Health information needs of childhood cancer survivors and their family

Authors

  • Sebastiaan L. Knijnenburg MSc,

    Corresponding author
    1. Department of Medical Informatics, Academic Medical Center, Amsterdam, The Netherlands
    • Department of Medical Informatics, Academic Medical Center, Room J1B-113.2, Meibergdreef 15, 1105 AZ Amsterdam, The Netherlands.
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  • Leontien C. Kremer MD, PhD,

    1. Department of Paediatric Oncology, Emma Children's Hospital/Academic Medical Center, Amsterdam, The Netherlands
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  • Cor van den Bos MD, PhD,

    1. Department of Paediatric Oncology, Emma Children's Hospital/Academic Medical Center, Amsterdam, The Netherlands
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  • Katja I. Braam MSc,

    1. Department of Paediatric Oncology-Hematology, VU University Medical Center, Amsterdam, The Netherlands
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  • Monique W.M. Jaspers PhD

    Corresponding author
    1. Department of Medical Informatics, Academic Medical Center, Amsterdam, The Netherlands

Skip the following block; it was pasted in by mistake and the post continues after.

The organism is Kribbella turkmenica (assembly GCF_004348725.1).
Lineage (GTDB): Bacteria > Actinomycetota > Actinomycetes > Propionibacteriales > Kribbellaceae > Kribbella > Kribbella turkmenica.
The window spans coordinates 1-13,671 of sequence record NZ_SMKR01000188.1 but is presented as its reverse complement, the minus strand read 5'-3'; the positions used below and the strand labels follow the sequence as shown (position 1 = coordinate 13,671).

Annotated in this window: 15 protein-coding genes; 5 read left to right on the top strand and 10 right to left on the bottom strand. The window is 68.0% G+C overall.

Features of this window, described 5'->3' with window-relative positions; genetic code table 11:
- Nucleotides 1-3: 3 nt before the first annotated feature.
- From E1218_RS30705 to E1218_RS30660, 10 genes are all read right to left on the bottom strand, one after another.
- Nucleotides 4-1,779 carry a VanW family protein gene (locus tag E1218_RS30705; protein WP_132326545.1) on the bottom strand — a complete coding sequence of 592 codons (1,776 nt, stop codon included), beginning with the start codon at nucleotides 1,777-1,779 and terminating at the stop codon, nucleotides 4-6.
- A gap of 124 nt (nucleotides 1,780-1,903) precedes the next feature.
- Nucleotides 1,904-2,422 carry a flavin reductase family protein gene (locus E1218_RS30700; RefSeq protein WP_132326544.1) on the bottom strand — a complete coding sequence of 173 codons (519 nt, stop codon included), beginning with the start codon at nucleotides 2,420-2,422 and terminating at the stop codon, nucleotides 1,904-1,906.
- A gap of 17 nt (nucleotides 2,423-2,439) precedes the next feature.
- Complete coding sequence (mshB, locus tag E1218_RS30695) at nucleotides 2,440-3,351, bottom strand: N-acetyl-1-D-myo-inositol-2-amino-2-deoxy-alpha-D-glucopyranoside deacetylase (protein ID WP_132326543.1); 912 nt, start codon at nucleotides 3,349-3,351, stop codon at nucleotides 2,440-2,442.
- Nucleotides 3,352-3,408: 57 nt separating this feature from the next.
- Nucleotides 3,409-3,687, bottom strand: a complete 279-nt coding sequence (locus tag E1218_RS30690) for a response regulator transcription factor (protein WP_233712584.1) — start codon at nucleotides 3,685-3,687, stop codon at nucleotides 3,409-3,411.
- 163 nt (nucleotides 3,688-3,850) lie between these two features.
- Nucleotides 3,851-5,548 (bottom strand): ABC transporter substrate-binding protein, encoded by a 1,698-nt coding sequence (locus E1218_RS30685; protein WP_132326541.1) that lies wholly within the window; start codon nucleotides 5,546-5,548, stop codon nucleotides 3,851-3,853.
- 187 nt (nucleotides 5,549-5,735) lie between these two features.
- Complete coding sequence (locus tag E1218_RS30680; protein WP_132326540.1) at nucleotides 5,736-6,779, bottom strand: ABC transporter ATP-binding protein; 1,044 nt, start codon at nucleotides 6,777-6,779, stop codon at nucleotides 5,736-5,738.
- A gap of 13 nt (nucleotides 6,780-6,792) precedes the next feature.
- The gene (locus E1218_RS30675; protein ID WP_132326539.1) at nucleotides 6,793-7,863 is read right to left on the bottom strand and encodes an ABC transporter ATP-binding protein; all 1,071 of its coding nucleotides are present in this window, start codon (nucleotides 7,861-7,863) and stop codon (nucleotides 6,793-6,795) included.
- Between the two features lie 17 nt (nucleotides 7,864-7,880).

• Department of Medical Informatics, Academic Medical Center, Room J1B-113.2, Meibergdreef 15, 1105 AZ Amsterdam, The Netherlands.
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Abstract

Background

Knowledge about past disease, treatment, and possible late effects has previously been shown to be low in survivors of childhood cancer and their relatives. This study investigated the information needs of childhood cancer survivors and their parents and explored possible determinants for differences in information need and health-related Internet use.

Procedure

Childhood cancer survivors or their parents were contacted to complete a questionnaire about their characteristics, Internet use and requirements/expectations of a website on late effects (N = 160).

Results

One-hundred forty-five questionnaires (90.6%) were returned. Of the 69 respondents (49.3%) who had visited a late effects outpatient clinic prior to the survey, 20 (29.0%) had questions left after the consult. The large majority of the population had home access to Internet and 71 respondents (49.3%) used Internet for medical questions. Only 15 respondents (10.5%) used Internet to look for information on late effects of childhood cancer and only 4 survivors found what they were looking for. Main information items requested were information about recognizing late effects, personalized information on late effects treatment and information on self-care. Only six respondents (4.2%) stated they would not visit a late effects website if it would be available.

Conclusions

The need for late effects information showed to be of high priority by the majority of respondents, as was their interest in visiting a late effects website. In the development of a late effects website, attention should be given to patient information tailored to the personal situation of the website's users. Pediatr Blood Cancer 2010; 54:123–127. © 2009 Wiley-Liss, Inc.

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